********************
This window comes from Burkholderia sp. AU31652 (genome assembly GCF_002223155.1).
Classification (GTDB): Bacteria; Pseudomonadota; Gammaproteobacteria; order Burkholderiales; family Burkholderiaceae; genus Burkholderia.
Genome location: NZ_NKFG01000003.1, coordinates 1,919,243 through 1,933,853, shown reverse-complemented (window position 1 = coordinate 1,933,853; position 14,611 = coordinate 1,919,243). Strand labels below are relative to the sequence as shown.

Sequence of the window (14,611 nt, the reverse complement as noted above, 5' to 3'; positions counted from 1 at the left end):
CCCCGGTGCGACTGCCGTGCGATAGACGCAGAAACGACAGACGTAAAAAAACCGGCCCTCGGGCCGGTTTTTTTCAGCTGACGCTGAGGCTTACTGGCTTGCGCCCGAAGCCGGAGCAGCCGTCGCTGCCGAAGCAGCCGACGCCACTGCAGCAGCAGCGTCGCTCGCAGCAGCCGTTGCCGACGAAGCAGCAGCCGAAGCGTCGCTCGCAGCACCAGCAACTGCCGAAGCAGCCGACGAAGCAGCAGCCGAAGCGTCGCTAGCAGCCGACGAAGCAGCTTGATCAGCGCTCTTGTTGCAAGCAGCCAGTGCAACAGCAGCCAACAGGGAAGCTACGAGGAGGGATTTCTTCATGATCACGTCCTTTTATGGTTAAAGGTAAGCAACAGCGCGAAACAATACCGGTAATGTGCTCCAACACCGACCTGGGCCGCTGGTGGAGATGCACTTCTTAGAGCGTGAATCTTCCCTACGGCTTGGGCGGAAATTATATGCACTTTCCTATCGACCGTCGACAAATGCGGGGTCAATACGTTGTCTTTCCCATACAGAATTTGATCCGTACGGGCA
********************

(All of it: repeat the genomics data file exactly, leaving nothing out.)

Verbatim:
This window comes from Burkholderia sp. AU31652 (genome assembly GCF_002223155.1).
Classification (GTDB): Bacteria; Pseudomonadota; Gammaproteobacteria; order Burkholderiales; family Burkholderiaceae; genus Burkholderia.
Genome location: NZ_NKFG01000003.1, coordinates 1,919,243 through 1,933,853, shown reverse-complemented (window position 1 = coordinate 1,933,853; position 14,611 = coordinate 1,919,243). Strand labels below are relative to the sequence as shown.

Sequence of the window (14,611 nt, the reverse complement as noted above, 5' to 3'; positions counted from 1 at the left end):
CCCCGGTGCGACTGCCGTGCGATAGACGCAGAAACGACAGACGTAAAAAAACCGGCCCTCGGGCCGGTTTTTTTCAGCTGACGCTGAGGCTTACTGGCTTGCGCCCGAAGCCGGAGCAGCCGTCGCTGCCGAAGCAGCCGACGCCACTGCAGCAGCAGCGTCGCTCGCAGCAGCCGTTGCCGACGAAGCAGCAGCCGAAGCGTCGCTCGCAGCACCAGCAACTGCCGAAGCAGCCGACGAAGCAGCAGCCGAAGCGTCGCTAGCAGCCGACGAAGCAGCTTGATCAGCGCTCTTGTTGCAAGCAGCCAGTGCAACAGCAGCCAACAGGGAAGCTACGAGGAGGGATTTCTTCATGATCACGTCCTTTTATGGTTAAAGGTAAGCAACAGCGCGAAACAATACCGGTAATGTGCTCCAACACCGACCTGGGCCGCTGGTGGAGATGCACTTCTTAGAGCGTGAATCTTCCCTACGGCTTGGGCGGAAATTATATGCACTTTCCTATCGACCGTCGACAAATGCGGGGTCAATACGTTGTCTTTCCCATACAGAATTTGATCCGTACGGGCA